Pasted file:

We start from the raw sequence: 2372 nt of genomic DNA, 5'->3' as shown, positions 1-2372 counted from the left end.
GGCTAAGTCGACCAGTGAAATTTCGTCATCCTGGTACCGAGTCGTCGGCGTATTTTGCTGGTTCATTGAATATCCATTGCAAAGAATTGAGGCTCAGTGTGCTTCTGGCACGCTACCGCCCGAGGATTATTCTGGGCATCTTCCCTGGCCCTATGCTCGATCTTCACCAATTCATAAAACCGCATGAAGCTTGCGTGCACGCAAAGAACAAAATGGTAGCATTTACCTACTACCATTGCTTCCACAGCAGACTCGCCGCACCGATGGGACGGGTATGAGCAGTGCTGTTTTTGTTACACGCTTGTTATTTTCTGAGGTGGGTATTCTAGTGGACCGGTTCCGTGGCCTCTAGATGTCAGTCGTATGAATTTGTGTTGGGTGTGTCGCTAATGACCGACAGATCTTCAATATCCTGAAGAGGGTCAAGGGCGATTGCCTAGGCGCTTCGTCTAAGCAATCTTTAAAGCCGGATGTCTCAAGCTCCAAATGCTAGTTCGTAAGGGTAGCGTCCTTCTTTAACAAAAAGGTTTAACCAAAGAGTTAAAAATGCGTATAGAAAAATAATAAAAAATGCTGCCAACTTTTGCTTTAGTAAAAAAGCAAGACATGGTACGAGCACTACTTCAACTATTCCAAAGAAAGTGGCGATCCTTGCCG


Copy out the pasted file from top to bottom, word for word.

We start from the raw sequence: 2372 nt of genomic DNA, 5'->3' as shown, positions 1-2372 counted from the left end.
GGCTAAGTCGACCAGTGAAATTTCGTCATCCTGGTACCGAGTCGTCGGCGTATTTTGCTGGTTCATTGAATATCCATTGCAAAGAATTGAGGCTCAGTGTGCTTCTGGCACGCTACCGCCCGAGGATTATTCTGGGCATCTTCCCTGGCCCTATGCTCGATCTTCACCAATTCATAAAACCGCATGAAGCTTGCGTGCACGCAAAGAACAAAATGGTAGCATTTACCTACTACCATTGCTTCCACAGCAGACTCGCCGCACCGATGGGACGGGTATGAGCAGTGCTGTTTTTGTTACACGCTTGTTATTTTCTGAGGTGGGTATTCTAGTGGACCGGTTCCGTGGCCTCTAGATGTCAGTCGTATGAATTTGTGTTGGGTGTGTCGCTAATGACCGACAGATCTTCAATATCCTGAAGAGGGTCAAGGGCGATTGCCTAGGCGCTTCGTCTAAGCAATCTTTAAAGCCGGATGTCTCAAGCTCCAAATGCTAGTTCGTAAGGGTAGCGTCCTTCTTTAACAAAAAGGTTTAACCAAAGAGTTAAAAATGCGTATAGAAAAATAATAAAAAATGCTGCCAACTTTTGCTTTAGTAAAAAAGCAAGACATGGTACGAGCACTACTTCAACTATTCCAAAGAAAGTGGCGATCCTTGCCG